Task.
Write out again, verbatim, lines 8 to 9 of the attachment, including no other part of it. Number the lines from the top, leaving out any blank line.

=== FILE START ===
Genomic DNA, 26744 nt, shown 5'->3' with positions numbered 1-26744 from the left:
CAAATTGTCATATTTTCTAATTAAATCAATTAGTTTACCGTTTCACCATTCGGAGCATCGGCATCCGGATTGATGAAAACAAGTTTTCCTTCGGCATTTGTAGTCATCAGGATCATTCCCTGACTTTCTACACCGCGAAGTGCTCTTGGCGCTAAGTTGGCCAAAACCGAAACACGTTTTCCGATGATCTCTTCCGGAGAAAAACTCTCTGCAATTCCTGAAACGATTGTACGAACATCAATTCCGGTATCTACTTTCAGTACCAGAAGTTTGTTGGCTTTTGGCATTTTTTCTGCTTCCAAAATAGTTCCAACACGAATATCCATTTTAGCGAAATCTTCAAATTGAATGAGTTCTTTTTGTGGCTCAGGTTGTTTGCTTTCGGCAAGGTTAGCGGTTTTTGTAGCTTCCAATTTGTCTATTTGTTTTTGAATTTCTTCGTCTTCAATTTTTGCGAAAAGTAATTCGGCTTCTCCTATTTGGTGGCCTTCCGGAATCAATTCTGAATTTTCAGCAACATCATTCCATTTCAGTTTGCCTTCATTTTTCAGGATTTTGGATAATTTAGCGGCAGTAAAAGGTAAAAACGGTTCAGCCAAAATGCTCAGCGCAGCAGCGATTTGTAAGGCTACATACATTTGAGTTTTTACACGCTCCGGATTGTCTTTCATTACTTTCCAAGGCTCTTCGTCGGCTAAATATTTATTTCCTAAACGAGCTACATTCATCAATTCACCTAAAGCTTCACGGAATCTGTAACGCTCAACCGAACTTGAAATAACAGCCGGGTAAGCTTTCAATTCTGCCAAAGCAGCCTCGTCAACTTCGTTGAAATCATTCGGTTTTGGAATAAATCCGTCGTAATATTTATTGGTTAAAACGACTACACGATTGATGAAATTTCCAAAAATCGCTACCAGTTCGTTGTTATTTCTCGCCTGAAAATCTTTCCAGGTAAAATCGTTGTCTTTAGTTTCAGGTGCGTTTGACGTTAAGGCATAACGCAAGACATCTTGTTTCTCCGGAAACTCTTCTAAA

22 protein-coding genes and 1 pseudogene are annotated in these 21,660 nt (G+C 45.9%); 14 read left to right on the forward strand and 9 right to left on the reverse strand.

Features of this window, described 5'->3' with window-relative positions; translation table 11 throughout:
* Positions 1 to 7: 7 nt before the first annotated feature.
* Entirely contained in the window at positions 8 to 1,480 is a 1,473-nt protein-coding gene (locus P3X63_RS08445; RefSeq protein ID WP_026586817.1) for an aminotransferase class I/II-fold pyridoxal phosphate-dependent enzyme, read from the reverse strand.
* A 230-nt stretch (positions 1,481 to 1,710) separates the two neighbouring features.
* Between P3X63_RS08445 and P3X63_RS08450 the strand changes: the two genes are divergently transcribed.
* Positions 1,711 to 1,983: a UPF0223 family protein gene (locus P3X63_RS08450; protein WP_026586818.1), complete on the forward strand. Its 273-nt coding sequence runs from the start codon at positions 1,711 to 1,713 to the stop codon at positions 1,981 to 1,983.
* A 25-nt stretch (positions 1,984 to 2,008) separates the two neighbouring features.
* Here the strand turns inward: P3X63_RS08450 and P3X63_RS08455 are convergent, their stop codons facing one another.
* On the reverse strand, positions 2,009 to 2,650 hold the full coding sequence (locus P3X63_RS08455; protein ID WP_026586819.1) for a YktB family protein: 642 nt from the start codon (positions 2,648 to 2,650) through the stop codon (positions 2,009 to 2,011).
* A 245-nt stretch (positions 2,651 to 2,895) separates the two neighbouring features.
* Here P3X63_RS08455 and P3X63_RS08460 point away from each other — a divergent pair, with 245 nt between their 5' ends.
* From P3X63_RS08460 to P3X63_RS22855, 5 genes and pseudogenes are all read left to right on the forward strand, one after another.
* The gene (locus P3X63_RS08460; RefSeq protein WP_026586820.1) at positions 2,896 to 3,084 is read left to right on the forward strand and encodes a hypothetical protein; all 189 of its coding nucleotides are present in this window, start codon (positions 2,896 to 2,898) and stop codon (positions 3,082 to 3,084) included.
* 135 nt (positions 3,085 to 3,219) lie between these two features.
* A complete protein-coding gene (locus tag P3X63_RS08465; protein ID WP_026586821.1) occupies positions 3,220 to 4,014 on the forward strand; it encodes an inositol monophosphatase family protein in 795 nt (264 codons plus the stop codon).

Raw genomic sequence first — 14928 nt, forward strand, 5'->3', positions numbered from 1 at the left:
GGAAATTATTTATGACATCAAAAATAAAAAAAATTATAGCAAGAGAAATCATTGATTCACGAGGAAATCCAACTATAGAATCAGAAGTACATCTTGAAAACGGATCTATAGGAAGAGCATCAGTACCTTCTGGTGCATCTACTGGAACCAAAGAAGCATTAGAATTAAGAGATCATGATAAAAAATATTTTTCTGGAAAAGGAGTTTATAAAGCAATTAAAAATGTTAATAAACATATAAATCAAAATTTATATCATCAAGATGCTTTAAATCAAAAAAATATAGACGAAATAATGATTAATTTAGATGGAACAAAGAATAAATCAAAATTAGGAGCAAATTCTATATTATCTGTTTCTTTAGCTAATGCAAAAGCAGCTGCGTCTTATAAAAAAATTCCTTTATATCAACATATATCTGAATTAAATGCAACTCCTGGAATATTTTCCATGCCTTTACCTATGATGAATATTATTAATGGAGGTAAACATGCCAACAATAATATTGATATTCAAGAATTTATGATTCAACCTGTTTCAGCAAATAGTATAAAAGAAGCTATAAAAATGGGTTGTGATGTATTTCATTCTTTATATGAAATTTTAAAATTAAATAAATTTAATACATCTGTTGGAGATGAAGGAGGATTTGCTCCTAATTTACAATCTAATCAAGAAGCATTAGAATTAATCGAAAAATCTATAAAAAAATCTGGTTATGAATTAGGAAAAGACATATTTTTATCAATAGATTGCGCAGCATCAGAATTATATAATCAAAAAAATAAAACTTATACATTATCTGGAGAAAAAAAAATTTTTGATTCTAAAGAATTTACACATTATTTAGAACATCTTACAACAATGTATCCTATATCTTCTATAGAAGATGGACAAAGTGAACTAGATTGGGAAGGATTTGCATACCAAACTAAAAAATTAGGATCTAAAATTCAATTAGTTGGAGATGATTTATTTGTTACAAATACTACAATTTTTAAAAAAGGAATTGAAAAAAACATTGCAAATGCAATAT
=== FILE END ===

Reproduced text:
* Between P3X63_RS08445 and P3X63_RS08450 the strand changes: the two genes are divergently transcribed.
* Positions 1,711 to 1,983: a UPF0223 family protein gene (locus P3X63_RS08450; protein WP_026586818.1), complete on the forward strand. Its 273-nt coding sequence runs from the start codon at positions 1,711 to 1,713 to the stop codon at positions 1,981 to 1,983.